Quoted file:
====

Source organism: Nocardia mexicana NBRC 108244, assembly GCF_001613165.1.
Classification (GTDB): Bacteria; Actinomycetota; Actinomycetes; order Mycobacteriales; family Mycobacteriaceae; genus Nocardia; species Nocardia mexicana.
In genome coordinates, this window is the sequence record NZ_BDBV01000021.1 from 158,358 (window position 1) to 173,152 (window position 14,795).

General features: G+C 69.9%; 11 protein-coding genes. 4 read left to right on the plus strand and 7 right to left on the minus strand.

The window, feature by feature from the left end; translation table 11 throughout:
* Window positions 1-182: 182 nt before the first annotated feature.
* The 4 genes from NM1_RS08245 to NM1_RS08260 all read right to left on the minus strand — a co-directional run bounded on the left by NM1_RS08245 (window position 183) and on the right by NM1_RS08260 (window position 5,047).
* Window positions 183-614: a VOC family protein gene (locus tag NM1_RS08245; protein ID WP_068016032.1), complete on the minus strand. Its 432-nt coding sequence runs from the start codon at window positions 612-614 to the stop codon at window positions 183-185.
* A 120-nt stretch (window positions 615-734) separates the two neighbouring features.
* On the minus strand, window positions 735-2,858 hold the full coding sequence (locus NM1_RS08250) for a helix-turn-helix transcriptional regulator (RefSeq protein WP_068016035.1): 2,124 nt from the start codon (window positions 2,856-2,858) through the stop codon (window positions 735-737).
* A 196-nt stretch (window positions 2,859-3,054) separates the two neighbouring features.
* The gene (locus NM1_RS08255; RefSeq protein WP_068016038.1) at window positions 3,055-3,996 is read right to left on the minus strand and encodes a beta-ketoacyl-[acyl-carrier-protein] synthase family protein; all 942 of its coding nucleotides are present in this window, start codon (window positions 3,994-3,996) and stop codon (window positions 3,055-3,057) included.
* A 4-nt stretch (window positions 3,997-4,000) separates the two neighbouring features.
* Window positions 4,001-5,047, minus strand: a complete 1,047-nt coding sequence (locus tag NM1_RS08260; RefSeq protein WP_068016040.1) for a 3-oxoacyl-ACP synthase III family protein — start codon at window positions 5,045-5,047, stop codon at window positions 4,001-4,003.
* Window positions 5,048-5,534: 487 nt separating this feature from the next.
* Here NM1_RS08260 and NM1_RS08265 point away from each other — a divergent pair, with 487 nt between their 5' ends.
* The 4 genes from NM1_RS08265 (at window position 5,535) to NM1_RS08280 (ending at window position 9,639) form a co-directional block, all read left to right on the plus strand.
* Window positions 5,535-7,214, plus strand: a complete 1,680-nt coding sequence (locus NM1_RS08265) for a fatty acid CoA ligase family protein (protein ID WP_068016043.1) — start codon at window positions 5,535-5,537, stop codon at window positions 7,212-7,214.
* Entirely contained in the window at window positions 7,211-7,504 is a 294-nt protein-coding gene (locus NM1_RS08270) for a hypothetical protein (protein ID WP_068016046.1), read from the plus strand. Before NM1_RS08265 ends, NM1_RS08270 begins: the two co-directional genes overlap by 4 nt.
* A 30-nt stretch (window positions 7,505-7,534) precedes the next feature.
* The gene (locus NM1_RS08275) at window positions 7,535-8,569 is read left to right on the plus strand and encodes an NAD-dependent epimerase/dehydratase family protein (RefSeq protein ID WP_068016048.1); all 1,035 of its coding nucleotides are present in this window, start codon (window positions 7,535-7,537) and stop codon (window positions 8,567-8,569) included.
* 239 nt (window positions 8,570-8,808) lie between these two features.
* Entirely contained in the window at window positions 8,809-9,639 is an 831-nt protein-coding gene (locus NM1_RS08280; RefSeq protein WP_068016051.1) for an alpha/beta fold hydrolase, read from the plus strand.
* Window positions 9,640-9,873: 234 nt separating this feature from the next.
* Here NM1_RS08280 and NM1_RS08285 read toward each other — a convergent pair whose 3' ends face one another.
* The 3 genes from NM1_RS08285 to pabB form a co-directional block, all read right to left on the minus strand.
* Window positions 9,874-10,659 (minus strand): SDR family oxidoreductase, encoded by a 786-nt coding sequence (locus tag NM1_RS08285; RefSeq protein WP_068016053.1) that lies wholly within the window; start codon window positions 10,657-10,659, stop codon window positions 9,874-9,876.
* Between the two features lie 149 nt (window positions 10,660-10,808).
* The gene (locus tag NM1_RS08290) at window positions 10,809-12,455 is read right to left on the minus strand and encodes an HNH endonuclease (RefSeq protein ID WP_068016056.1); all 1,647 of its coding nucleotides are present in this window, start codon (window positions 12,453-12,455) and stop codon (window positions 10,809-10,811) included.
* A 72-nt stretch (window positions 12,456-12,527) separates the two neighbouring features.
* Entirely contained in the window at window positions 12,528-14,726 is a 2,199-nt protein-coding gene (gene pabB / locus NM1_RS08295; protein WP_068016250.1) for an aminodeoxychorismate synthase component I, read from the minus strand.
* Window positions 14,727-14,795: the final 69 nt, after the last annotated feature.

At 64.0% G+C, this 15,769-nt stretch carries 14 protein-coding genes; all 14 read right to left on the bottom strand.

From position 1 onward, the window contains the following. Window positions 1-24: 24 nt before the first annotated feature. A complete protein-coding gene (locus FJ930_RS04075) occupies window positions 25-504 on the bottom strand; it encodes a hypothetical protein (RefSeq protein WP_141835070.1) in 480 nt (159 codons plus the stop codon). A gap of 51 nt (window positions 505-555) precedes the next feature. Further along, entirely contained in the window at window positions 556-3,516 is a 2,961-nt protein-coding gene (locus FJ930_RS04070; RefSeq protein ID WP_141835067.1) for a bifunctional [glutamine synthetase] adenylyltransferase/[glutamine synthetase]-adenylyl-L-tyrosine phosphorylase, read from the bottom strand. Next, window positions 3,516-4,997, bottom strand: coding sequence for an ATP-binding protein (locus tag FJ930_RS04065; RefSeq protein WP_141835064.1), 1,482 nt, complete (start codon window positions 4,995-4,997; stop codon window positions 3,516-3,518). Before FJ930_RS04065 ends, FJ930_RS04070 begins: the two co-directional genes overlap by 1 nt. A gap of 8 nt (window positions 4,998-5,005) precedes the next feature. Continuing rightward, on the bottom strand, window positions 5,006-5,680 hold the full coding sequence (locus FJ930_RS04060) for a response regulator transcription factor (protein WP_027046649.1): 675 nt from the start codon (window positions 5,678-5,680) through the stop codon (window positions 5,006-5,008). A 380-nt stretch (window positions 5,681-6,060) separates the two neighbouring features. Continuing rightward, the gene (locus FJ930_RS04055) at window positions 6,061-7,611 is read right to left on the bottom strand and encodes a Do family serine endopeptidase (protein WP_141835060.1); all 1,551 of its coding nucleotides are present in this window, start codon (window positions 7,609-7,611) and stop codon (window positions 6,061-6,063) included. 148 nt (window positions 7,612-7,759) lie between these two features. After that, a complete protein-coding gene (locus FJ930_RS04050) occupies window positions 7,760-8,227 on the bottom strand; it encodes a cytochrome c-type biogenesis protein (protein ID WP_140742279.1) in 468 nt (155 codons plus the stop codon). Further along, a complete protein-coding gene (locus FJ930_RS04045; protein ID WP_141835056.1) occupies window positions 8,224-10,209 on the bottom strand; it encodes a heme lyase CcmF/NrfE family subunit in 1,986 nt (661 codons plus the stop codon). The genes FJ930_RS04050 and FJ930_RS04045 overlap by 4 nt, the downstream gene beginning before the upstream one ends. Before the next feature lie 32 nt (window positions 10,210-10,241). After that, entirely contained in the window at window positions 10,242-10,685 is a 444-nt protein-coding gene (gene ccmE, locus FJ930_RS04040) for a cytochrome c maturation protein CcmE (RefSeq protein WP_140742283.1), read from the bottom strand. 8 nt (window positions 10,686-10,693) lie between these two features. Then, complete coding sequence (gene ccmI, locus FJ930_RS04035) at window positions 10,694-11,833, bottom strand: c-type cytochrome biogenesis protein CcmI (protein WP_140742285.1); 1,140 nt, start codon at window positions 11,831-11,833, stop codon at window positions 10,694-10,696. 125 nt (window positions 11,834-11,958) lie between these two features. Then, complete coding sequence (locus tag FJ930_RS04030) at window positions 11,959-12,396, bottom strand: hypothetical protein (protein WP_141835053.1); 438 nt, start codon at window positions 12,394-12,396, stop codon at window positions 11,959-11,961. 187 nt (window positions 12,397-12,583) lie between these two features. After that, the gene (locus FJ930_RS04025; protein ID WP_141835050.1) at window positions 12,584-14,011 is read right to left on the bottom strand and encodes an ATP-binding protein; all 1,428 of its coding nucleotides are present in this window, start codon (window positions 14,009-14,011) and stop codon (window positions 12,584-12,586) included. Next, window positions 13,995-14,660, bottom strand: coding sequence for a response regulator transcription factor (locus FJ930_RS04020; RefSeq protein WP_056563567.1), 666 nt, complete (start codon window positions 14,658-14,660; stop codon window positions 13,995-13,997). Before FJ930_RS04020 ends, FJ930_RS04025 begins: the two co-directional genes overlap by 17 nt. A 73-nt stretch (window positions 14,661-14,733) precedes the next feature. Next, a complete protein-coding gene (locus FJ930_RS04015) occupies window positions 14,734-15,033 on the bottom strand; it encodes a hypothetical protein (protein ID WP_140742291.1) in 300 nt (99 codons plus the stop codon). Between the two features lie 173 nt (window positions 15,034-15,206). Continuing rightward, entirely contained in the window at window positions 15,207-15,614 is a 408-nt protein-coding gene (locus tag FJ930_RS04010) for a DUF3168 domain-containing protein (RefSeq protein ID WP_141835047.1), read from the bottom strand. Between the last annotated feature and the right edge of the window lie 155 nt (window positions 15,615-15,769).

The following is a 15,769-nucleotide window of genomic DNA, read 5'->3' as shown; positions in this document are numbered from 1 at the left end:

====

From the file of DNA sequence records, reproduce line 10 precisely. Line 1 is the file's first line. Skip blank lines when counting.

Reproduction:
* On the minus strand, window positions 735-2,858 hold the full coding sequence (locus NM1_RS08250) for a helix-turn-helix transcriptional regulator (RefSeq protein WP_068016035.1): 2,124 nt from the start codon (window positions 2,856-2,858) through the stop codon (window positions 735-737).